So, if I wanted to check if someone was hungry I would do:

{{hungry ? 'Get some sushi'}}

And if I wanted to add an else, it would be with the : :

{{hungry ? 'Get sushi' : 'No sushi'}}

Setting a Variable

Many times in Timber you will need to get the Timber Object, and it can be a lengthy thing to type, particularly if you are dealing with filters. Luckily, we can throw those bad boys in some variables! Let’s say you have a custom field for a header image and want to resize it in the template. You can set that to a variable like this:

{% set header_src = TimberImage(post.header_image).src|resize(1200, 900) %}

And call it like this:

<img src="{{header_src}}" alt="Header image for {{post.post_title}}">

To take this a step further, we can use the variables for responsive images using srcset. Keep these out of the way at the top of your Twig file:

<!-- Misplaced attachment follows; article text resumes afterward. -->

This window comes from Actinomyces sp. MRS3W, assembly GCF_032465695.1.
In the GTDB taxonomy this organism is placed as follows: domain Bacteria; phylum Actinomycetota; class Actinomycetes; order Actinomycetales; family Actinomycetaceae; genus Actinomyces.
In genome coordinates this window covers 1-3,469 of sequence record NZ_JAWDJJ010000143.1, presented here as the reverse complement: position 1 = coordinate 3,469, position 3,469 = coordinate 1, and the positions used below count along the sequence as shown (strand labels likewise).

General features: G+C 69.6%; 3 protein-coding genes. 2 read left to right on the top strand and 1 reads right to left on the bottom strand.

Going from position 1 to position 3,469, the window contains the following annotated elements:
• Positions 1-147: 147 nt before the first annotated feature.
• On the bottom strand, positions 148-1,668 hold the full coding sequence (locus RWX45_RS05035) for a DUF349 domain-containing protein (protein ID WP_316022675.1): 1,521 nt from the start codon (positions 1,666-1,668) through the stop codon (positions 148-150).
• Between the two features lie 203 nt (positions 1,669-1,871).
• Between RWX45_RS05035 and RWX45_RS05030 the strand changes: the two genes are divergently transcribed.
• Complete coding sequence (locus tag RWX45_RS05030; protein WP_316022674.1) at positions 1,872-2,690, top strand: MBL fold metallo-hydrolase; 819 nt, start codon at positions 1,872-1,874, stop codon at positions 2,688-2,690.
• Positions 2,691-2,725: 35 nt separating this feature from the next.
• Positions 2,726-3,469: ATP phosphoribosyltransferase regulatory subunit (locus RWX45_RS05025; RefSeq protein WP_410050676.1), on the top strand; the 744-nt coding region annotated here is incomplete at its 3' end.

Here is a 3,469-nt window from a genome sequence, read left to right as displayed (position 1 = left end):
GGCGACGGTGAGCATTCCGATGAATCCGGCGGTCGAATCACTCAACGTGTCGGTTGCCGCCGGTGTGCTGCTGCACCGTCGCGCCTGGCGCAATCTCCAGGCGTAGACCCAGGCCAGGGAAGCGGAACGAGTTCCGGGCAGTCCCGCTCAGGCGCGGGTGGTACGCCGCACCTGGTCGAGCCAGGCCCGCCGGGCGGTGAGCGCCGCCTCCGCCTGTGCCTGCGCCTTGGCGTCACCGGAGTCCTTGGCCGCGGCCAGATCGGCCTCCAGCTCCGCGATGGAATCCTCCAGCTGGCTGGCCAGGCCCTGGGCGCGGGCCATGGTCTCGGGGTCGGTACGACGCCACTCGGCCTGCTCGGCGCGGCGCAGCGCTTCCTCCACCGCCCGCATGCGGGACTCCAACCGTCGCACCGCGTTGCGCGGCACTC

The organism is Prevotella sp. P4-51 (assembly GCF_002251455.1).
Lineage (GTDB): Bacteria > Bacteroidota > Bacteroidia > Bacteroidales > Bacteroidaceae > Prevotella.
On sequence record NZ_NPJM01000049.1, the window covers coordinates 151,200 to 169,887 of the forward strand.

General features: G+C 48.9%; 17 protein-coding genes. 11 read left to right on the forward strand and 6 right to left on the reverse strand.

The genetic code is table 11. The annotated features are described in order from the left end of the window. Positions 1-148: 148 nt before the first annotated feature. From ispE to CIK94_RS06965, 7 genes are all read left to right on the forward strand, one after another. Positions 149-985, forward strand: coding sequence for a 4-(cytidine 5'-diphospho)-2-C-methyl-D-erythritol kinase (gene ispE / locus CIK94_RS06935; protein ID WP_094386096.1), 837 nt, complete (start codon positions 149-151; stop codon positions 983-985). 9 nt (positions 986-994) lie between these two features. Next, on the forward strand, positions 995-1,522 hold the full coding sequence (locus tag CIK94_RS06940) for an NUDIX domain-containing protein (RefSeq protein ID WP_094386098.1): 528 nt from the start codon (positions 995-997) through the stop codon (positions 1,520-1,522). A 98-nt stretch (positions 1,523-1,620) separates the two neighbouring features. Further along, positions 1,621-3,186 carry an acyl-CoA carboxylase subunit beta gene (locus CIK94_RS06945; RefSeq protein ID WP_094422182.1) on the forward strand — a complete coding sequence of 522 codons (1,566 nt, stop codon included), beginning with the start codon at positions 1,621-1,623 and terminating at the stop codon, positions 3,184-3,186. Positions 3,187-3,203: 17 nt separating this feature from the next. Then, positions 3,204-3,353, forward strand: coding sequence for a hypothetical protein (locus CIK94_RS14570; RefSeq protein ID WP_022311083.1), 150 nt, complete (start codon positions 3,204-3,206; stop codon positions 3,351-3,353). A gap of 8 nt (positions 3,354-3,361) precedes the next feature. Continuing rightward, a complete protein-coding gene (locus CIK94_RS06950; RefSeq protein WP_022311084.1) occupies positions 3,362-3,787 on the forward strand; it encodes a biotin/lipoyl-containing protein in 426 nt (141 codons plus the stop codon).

{% set large_img = TimberImage(post.header_image).src|resize(1200, 900) %}
{% set medium_img = TimberImage(post.header_image).src|resize(800, 400) %}
{% set small_img = TimberImage(post.header_image).src|resize(450, 300) %}
{% set img_alt = TimberImage(post.header_image).title %}

Then in our actual markup, we would have:

<img srcset="{{small_img}} 375w,
             {{medium_img}} 780w,
             {{large_img}} 1024w"

Ahhh…much nicer.

For Loop

Of course, since we are working within WordPress, we’re going to have loops all over the place. The fundamental syntax for a loop is:

{% for post in posts %}
{% endfor %}